102. At the end of this Encyclical, we naturally look again to the Lord Jesus, "the Child born for us" (cf. Is 9:6), that in him we may contemplate "the Life" which "was made manifest" (1 Jn 1:2). In the mystery of Christ's Birth the encounter of God with man takes place and the earthly journey of the Son of God begins, a journey which will culminate in the gift of his life on the Cross. By his death Christ will conquer death and become for all humanity the source of new life.
The one who accepted "Life" in the name of all and for the sake of all was Mary, the Virgin Mother; she is thus most closely and personally associated with the Gospel of life. Mary's consent at the Annunciation and her motherhood stand at the very beginning of the mystery of life which Christ came to bestow on humanity (cf. Jn 10:10). Through her acceptance and loving care for the life of the Incarnate Word, human life has been rescued from condemnation to final and eternal death.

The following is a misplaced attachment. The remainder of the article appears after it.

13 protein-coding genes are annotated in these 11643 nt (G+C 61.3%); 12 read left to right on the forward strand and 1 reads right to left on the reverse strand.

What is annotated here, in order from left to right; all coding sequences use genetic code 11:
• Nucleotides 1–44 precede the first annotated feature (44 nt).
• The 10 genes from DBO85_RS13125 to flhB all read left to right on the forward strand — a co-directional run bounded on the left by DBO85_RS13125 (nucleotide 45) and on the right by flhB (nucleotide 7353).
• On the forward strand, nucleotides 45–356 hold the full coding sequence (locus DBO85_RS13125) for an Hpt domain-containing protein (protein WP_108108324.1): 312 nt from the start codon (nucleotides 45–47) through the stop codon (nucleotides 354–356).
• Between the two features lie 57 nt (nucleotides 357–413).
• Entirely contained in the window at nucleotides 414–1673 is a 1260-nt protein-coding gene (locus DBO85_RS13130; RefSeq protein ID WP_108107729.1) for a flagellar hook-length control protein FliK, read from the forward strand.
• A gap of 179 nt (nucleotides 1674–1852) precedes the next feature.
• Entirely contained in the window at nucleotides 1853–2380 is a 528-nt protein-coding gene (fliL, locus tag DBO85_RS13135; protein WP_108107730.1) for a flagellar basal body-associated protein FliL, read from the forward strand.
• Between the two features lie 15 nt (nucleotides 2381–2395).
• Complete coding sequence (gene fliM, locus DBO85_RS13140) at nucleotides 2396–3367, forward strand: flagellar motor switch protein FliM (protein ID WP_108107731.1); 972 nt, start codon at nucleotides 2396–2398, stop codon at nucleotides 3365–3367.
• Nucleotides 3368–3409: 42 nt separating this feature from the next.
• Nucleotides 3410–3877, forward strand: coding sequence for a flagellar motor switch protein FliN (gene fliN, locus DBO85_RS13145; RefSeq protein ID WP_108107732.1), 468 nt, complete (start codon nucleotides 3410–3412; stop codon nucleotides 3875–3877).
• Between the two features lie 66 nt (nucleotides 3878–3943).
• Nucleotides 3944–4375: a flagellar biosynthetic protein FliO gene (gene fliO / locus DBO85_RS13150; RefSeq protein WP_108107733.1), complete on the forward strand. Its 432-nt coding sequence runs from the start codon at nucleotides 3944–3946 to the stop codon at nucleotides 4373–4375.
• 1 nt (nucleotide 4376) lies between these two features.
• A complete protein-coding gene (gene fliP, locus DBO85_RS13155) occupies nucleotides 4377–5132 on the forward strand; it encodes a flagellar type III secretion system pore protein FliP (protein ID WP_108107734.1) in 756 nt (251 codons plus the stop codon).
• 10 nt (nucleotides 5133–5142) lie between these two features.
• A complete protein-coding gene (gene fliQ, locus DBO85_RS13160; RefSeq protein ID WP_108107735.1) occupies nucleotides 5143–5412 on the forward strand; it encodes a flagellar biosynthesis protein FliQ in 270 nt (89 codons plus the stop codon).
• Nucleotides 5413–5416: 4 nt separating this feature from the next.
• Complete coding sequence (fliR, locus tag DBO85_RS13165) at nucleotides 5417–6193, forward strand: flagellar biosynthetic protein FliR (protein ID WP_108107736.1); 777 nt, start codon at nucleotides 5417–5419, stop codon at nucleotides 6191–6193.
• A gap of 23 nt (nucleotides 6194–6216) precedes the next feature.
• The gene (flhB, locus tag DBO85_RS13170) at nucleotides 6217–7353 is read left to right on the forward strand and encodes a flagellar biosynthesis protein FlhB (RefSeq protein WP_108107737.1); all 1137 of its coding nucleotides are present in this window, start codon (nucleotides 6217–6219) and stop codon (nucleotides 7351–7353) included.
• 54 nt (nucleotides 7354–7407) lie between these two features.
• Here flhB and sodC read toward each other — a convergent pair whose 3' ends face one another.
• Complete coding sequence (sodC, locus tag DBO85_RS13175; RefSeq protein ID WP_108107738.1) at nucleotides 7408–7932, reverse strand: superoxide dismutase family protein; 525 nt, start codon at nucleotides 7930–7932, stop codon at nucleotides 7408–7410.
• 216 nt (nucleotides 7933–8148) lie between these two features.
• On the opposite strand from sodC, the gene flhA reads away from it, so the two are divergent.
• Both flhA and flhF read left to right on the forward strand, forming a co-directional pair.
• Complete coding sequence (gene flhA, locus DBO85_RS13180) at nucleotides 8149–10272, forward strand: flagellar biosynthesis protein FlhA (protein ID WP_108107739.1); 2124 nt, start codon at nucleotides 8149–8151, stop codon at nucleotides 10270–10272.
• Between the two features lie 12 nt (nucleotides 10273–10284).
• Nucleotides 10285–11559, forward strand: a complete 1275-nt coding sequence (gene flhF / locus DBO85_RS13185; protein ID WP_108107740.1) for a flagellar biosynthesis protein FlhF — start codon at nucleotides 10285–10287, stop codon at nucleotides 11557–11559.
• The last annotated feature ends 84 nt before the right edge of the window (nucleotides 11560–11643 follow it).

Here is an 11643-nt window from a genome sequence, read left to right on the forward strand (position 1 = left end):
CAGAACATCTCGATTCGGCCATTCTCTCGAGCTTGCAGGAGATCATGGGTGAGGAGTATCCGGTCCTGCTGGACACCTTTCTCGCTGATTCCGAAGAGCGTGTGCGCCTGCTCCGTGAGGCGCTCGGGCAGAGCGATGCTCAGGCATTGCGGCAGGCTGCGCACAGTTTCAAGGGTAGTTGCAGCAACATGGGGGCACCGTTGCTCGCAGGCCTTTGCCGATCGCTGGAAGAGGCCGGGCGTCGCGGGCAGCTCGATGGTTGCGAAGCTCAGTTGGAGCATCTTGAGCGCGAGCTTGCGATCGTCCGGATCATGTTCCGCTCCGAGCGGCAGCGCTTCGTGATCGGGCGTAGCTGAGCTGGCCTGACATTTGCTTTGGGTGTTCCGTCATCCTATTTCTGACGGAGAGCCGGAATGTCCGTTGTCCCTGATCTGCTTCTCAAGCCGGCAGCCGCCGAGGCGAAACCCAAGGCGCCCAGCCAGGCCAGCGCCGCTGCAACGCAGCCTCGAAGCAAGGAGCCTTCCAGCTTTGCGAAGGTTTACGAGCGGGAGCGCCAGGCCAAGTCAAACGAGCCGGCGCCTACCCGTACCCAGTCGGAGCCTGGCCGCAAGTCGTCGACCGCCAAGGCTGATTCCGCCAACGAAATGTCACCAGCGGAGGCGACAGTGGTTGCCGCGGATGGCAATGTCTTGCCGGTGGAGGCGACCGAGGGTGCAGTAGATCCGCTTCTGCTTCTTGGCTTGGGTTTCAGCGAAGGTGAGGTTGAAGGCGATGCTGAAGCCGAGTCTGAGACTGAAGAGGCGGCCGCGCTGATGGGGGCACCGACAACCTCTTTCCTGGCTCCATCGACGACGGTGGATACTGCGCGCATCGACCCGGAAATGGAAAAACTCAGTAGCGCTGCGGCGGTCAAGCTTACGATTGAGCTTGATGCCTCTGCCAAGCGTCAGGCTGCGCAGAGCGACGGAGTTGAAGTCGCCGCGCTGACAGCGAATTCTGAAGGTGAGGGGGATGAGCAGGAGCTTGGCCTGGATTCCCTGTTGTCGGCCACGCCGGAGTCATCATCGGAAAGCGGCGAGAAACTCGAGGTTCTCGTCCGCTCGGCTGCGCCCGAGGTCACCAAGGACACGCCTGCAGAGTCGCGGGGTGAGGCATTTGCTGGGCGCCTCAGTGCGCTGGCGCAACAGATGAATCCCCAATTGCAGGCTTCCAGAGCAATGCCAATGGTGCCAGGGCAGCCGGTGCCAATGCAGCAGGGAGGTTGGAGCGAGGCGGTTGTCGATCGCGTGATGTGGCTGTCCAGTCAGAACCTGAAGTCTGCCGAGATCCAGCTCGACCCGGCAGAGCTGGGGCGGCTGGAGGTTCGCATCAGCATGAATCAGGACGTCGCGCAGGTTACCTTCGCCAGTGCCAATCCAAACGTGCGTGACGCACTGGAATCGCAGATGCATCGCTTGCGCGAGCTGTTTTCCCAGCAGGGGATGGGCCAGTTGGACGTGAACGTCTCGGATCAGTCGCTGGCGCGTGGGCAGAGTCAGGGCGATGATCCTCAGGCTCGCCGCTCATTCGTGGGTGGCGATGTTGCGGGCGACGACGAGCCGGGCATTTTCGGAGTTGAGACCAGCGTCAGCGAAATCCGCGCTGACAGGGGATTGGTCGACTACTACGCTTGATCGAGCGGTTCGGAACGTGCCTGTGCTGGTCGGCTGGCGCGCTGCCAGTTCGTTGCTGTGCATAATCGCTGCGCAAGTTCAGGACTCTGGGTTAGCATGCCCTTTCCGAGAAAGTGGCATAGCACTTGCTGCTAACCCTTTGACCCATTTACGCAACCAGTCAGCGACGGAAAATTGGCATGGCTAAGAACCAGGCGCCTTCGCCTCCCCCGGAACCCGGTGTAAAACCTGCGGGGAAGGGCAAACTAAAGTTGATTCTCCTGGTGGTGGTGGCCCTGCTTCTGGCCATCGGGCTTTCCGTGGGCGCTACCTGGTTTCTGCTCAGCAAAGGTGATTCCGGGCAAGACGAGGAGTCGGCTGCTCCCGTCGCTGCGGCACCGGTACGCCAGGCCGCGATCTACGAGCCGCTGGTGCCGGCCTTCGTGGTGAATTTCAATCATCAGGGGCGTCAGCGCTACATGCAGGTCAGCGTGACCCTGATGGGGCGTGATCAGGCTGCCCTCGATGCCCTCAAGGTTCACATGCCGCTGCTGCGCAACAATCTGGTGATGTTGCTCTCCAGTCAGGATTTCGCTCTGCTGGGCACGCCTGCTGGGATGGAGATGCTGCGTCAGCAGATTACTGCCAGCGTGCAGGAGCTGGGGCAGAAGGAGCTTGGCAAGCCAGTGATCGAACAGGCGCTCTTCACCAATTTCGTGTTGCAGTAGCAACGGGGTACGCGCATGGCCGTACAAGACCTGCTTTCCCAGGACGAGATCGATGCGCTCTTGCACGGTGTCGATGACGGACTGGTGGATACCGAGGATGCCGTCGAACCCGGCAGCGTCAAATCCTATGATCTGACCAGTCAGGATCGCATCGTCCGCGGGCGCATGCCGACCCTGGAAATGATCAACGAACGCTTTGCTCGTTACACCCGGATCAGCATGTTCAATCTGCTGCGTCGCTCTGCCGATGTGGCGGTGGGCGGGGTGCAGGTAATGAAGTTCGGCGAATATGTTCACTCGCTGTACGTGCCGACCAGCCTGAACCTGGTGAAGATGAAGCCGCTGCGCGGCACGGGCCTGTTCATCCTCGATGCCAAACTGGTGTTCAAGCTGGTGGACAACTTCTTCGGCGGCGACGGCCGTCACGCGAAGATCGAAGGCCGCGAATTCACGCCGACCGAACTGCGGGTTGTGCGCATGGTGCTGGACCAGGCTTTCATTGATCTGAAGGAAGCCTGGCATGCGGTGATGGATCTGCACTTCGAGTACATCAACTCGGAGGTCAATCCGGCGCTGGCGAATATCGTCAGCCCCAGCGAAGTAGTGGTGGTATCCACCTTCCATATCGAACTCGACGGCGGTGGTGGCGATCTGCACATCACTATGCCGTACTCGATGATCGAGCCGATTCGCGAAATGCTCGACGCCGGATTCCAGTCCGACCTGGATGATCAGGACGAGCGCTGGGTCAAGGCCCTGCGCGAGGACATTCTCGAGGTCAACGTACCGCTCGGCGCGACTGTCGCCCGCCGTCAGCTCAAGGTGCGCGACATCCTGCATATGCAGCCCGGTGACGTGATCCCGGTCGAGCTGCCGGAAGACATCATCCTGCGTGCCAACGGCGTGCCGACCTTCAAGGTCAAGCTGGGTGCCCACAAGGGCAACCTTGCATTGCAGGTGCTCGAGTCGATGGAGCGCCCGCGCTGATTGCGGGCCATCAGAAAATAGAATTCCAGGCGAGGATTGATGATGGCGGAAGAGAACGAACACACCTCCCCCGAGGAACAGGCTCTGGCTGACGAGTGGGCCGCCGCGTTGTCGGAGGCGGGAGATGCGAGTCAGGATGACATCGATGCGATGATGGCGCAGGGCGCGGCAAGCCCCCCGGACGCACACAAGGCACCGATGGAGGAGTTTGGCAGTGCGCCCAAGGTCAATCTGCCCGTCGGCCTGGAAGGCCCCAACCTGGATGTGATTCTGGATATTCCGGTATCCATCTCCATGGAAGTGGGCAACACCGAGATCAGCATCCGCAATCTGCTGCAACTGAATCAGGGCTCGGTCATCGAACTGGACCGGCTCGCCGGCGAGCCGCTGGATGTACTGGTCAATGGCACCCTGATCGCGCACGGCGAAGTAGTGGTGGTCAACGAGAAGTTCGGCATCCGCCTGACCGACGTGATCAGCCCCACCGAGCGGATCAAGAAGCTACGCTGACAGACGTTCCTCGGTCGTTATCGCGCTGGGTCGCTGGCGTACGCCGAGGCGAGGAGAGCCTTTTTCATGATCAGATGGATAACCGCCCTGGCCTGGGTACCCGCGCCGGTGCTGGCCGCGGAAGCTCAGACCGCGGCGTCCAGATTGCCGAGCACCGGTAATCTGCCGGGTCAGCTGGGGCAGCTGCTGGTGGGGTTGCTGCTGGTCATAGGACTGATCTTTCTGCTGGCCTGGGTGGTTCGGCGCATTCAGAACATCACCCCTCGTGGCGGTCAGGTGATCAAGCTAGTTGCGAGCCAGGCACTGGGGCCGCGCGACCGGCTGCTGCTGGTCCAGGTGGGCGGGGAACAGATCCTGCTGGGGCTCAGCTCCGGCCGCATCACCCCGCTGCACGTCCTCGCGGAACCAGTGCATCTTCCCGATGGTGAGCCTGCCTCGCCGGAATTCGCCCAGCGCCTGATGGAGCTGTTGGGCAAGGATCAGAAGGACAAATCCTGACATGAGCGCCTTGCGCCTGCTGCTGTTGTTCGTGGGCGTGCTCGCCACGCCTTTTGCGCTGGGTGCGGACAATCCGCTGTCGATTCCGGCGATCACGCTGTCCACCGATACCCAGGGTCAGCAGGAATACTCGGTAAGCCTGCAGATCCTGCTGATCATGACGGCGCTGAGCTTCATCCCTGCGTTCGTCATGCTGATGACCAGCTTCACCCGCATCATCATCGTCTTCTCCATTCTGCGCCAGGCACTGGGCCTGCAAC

For this reason, Mary, "like the Church of which she is the type, is a mother of all who are reborn to life. She is in fact the mother of the Life by which everyone lives, and when she brought it forth from herself she in some way brought to rebirth all those who were to live by that Life".138
As the Church contemplates Mary's motherhood, she discovers the meaning of her own motherhood and the way in which she is called to express it. At the same time, the Church's experience of motherhood leads to a most profound understanding of Mary's experience as the incomparable model of how life should be welcomed and cared for.